There comes a time when the shell is torn, and all these sporozoites are just inside the body of the insect. They have to get closer to the "exit", and mobile sporozoites with this task are doing well, getting into the right place - in the salivary glands of the Anopheles mosquito.

Blood for malarial plasmodia

Blood for malarial plasmodium is taken from the finger on the arm in the usual way, and then a blood smear is made on a sterile slide, which is studied under a microscope.

Since the species of malarial plasmodia differ somewhat in structure, each species has clear diagnostic features.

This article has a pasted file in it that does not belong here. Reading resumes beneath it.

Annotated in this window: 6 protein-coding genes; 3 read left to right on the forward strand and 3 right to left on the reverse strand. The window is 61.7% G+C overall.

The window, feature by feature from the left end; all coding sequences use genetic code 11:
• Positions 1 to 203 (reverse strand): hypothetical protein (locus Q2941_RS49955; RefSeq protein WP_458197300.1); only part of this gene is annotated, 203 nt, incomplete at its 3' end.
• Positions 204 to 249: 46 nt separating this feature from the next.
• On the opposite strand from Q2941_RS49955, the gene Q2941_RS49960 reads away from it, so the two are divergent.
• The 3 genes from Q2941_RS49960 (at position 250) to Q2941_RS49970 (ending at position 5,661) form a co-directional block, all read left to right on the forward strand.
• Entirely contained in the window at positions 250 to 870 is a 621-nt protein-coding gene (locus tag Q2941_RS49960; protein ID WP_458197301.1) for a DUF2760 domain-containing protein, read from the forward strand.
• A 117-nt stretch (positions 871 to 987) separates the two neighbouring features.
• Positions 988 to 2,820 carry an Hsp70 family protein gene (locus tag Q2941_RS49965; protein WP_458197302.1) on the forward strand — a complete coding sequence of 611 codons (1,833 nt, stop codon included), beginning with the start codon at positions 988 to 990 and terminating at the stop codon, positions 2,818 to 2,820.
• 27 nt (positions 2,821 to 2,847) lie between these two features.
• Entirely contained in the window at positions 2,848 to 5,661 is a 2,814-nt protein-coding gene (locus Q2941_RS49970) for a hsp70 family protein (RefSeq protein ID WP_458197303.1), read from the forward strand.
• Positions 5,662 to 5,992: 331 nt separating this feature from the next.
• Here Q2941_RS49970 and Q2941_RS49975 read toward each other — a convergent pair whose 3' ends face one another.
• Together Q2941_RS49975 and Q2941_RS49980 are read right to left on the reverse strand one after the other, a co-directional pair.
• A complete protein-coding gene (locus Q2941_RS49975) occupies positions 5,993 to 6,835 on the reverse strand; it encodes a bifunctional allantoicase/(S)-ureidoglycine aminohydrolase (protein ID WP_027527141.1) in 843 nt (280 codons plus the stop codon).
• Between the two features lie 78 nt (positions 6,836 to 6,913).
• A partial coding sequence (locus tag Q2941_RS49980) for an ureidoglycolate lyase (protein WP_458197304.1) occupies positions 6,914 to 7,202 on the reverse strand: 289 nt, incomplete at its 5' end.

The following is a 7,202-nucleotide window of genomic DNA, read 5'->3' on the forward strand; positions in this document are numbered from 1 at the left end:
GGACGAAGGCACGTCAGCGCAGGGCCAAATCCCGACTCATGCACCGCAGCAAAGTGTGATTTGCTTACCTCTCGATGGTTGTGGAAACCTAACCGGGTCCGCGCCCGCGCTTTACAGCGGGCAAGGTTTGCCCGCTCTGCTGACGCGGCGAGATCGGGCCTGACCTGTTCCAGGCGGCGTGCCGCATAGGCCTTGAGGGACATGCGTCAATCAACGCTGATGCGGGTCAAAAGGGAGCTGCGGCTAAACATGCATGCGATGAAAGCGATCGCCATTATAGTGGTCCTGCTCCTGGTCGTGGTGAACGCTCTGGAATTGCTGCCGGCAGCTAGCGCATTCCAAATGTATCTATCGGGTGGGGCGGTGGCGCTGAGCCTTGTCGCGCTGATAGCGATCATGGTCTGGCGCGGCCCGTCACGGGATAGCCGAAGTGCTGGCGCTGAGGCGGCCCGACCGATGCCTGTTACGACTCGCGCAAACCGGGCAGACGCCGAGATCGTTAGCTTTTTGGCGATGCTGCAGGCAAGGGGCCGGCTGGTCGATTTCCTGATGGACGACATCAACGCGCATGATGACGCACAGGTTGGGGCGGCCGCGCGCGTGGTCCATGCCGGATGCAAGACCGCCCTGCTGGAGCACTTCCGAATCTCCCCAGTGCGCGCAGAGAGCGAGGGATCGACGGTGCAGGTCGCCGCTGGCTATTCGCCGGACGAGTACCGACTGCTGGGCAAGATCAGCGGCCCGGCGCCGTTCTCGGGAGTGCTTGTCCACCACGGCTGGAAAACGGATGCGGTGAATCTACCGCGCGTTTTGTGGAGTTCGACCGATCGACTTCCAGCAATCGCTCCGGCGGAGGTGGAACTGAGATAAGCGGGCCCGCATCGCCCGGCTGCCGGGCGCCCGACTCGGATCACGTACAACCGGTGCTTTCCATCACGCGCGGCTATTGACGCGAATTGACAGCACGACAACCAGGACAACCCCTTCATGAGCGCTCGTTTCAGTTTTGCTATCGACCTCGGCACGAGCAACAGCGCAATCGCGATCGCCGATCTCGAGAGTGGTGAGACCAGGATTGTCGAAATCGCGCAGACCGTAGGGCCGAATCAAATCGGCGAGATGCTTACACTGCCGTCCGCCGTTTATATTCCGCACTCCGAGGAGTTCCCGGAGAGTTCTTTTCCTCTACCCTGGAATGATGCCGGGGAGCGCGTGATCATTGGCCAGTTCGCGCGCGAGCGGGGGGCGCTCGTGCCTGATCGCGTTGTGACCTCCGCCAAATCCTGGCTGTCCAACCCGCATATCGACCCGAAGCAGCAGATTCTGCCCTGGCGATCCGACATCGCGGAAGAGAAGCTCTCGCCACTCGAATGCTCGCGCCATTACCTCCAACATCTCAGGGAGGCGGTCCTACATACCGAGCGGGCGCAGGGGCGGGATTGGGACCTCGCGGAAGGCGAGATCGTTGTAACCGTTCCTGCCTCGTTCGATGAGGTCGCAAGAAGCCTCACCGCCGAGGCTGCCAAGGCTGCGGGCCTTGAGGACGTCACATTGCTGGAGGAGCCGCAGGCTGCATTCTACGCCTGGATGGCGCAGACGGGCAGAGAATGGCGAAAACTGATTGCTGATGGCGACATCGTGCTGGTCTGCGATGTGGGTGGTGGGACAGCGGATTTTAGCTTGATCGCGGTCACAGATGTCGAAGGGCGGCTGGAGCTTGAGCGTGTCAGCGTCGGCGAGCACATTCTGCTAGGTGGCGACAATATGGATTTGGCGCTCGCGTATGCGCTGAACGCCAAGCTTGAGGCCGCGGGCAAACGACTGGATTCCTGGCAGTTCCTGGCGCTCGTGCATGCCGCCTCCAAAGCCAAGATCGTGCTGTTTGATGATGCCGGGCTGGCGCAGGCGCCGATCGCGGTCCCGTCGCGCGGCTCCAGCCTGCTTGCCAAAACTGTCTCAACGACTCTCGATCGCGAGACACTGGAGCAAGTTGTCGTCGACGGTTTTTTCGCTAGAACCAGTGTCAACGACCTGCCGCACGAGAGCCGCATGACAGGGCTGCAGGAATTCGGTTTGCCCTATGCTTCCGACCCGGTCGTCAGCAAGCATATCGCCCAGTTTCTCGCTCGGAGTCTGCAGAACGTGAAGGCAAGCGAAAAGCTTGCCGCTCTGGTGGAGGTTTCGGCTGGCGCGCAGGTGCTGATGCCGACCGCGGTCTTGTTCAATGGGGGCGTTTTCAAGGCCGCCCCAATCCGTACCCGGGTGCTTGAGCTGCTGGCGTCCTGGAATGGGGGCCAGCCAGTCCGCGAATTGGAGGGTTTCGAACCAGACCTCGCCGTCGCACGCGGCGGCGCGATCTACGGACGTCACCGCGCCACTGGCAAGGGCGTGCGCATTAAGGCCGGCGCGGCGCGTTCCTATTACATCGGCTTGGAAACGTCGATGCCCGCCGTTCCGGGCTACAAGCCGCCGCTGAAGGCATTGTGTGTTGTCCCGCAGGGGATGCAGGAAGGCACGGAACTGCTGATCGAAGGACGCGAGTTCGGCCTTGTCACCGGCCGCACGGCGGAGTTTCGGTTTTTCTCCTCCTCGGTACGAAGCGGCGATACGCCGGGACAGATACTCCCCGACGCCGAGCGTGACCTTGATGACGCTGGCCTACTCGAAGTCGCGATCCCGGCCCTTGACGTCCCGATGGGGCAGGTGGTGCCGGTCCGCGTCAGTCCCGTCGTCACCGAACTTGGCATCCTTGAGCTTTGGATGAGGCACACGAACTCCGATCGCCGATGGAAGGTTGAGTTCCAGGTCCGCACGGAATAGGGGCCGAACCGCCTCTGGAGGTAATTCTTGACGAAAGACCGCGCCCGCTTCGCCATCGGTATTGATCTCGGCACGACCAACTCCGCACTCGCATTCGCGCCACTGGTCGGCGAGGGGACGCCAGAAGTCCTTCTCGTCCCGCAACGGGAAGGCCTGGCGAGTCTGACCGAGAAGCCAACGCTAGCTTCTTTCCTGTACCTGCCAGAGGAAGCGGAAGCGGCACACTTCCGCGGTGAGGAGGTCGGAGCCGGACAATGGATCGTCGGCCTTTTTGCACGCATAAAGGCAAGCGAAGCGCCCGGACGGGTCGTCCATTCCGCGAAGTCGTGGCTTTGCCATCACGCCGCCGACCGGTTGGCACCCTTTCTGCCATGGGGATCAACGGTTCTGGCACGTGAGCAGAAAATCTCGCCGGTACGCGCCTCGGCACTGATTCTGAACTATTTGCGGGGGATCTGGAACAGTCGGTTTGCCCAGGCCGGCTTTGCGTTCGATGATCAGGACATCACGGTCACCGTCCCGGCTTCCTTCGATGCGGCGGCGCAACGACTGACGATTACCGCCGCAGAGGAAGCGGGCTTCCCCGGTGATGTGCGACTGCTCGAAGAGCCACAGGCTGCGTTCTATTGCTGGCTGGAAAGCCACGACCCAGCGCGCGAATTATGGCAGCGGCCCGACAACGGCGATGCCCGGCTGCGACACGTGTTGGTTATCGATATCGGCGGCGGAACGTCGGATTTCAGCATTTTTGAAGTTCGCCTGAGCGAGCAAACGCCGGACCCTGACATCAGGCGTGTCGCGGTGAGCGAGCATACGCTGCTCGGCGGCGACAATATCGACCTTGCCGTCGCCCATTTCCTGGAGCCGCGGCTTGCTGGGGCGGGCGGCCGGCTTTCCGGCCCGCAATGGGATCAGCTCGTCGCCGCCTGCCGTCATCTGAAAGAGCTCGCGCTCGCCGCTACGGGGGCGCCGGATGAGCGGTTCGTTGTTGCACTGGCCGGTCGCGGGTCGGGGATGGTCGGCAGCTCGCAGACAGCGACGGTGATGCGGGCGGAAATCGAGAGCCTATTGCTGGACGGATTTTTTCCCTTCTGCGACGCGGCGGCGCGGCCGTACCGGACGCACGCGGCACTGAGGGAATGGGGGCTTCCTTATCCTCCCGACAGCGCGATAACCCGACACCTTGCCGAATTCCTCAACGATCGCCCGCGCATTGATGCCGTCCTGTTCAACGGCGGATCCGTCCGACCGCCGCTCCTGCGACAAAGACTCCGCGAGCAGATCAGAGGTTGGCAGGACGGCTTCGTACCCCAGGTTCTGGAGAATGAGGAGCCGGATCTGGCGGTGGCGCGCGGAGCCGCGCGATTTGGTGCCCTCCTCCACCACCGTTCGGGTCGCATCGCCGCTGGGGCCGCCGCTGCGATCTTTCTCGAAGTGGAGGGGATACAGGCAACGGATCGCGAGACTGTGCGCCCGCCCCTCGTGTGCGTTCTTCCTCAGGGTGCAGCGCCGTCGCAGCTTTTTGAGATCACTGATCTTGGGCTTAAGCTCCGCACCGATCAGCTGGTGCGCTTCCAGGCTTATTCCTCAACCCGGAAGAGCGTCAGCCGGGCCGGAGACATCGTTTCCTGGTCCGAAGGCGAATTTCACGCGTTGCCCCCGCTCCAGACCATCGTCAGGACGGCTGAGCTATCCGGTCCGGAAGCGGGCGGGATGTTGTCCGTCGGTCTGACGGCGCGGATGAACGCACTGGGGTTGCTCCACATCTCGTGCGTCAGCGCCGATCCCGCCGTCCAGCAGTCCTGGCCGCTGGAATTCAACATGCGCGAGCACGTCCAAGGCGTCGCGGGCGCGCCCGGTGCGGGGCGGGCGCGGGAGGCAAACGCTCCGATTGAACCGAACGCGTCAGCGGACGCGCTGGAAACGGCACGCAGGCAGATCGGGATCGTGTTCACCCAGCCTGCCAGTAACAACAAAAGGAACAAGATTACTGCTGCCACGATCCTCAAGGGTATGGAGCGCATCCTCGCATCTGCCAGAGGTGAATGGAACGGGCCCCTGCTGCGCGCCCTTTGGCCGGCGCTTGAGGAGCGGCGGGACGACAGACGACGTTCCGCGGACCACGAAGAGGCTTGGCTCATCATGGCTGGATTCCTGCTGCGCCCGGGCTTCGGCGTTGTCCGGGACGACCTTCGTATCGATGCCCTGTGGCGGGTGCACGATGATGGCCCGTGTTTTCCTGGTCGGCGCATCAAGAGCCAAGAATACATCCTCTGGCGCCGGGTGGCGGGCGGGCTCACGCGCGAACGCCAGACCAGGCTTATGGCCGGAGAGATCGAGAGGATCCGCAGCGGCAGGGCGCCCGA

Experts attribute the structure of the malarial plasmodium to these signs, and the nature of the changes in the affected erythrocytes. As a rule, such red blood cells are enlarged, some change their shape and color, etc.

Prevention of malarial plasmodia

Until today, no one has succeeded in creating a vaccine against malaria, so the prevention of malarial plasmodiums is so important.

In malaria-endemic areas of the world, the prevention of malarial plasmodia, primarily, is aimed at the destruction of Anopheles mosquitoes with the help of insecticides.

For individual protection against malaria mosquito bites, various repellents (liquid, in the form of creams and aerosols) are used, closed clothing and anti-mosquito nets are applied, which are also sprayed with repellents.

There are special pharmaceutical preparations for the prevention of malarial plasmodia. Going to places where malaria is common and there is a chance to pick it up, these funds must be taken in advance.